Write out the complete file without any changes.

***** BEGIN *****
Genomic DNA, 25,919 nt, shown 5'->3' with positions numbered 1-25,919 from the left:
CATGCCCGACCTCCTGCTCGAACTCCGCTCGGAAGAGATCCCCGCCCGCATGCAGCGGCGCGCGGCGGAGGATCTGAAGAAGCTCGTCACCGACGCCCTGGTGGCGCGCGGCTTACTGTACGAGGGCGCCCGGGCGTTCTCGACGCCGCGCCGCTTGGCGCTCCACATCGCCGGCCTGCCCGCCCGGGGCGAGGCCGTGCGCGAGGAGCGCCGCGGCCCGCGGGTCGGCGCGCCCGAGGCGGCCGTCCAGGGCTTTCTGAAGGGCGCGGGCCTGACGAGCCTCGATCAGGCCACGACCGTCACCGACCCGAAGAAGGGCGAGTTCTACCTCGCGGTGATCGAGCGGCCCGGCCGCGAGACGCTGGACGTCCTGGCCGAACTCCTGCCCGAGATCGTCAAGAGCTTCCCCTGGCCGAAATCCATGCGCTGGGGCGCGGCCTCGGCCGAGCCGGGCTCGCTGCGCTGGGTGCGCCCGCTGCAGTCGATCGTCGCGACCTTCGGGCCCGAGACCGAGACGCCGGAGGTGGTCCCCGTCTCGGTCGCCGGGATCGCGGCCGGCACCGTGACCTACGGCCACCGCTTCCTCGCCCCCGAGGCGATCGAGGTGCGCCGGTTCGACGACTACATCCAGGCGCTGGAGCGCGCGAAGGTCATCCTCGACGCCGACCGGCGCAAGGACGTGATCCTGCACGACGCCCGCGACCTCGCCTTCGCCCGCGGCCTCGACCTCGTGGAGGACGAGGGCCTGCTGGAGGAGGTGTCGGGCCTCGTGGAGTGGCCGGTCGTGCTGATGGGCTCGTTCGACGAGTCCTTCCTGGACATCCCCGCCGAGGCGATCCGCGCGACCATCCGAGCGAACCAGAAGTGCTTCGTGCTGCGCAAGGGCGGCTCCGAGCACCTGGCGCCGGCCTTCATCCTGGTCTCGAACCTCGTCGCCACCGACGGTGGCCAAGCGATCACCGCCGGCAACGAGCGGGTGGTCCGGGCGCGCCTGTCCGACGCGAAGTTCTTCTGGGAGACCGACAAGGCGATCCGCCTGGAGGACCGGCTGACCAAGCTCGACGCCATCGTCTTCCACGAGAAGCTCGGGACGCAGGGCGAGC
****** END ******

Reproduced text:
Genomic DNA, 25,919 nt, shown 5'->3' with positions numbered 1-25,919 from the left:
CATGCCCGACCTCCTGCTCGAACTCCGCTCGGAAGAGATCCCCGCCCGCATGCAGCGGCGCGCGGCGGAGGATCTGAAGAAGCTCGTCACCGACGCCCTGGTGGCGCGCGGCTTACTGTACGAGGGCGCCCGGGCGTTCTCGACGCCGCGCCGCTTGGCGCTCCACATCGCCGGCCTGCCCGCCCGGGGCGAGGCCGTGCGCGAGGAGCGCCGCGGCCCGCGGGTCGGCGCGCCCGAGGCGGCCGTCCAGGGCTTTCTGAAGGGCGCGGGCCTGACGAGCCTCGATCAGGCCACGACCGTCACCGACCCGAAGAAGGGCGAGTTCTACCTCGCGGTGATCGAGCGGCCCGGCCGCGAGACGCTGGACGTCCTGGCCGAACTCCTGCCCGAGATCGTCAAGAGCTTCCCCTGGCCGAAATCCATGCGCTGGGGCGCGGCCTCGGCCGAGCCGGGCTCGCTGCGCTGGGTGCGCCCGCTGCAGTCGATCGTCGCGACCTTCGGGCCCGAGACCGAGACGCCGGAGGTGGTCCCCGTCTCGGTCGCCGGGATCGCGGCCGGCACCGTGACCTACGGCCACCGCTTCCTCGCCCCCGAGGCGATCGAGGTGCGCCGGTTCGACGACTACATCCAGGCGCTGGAGCGCGCGAAGGTCATCCTCGACGCCGACCGGCGCAAGGACGTGATCCTGCACGACGCCCGCGACCTCGCCTTCGCCCGCGGCCTCGACCTCGTGGAGGACGAGGGCCTGCTGGAGGAGGTGTCGGGCCTCGTGGAGTGGCCGGTCGTGCTGATGGGCTCGTTCGACGAGTCCTTCCTGGACATCCCCGCCGAGGCGATCCGCGCGACCATCCGAGCGAACCAGAAGTGCTTCGTGCTGCGCAAGGGCGGCTCCGAGCACCTGGCGCCGGCCTTCATCCTGGTCTCGAACCTCGTCGCCACCGACGGTGGCCAAGCGATCACCGCCGGCAACGAGCGGGTGGTCCGGGCGCGCCTGTCCGACGCGAAGTTCTTCTGGGAGACCGACAAGGCGATCCGCCTGGAGGACCGGCTGACCAAGCTCGACGCCATCGTCTTCCACGAGAAGCTCGGGACGCAGGGCGAGC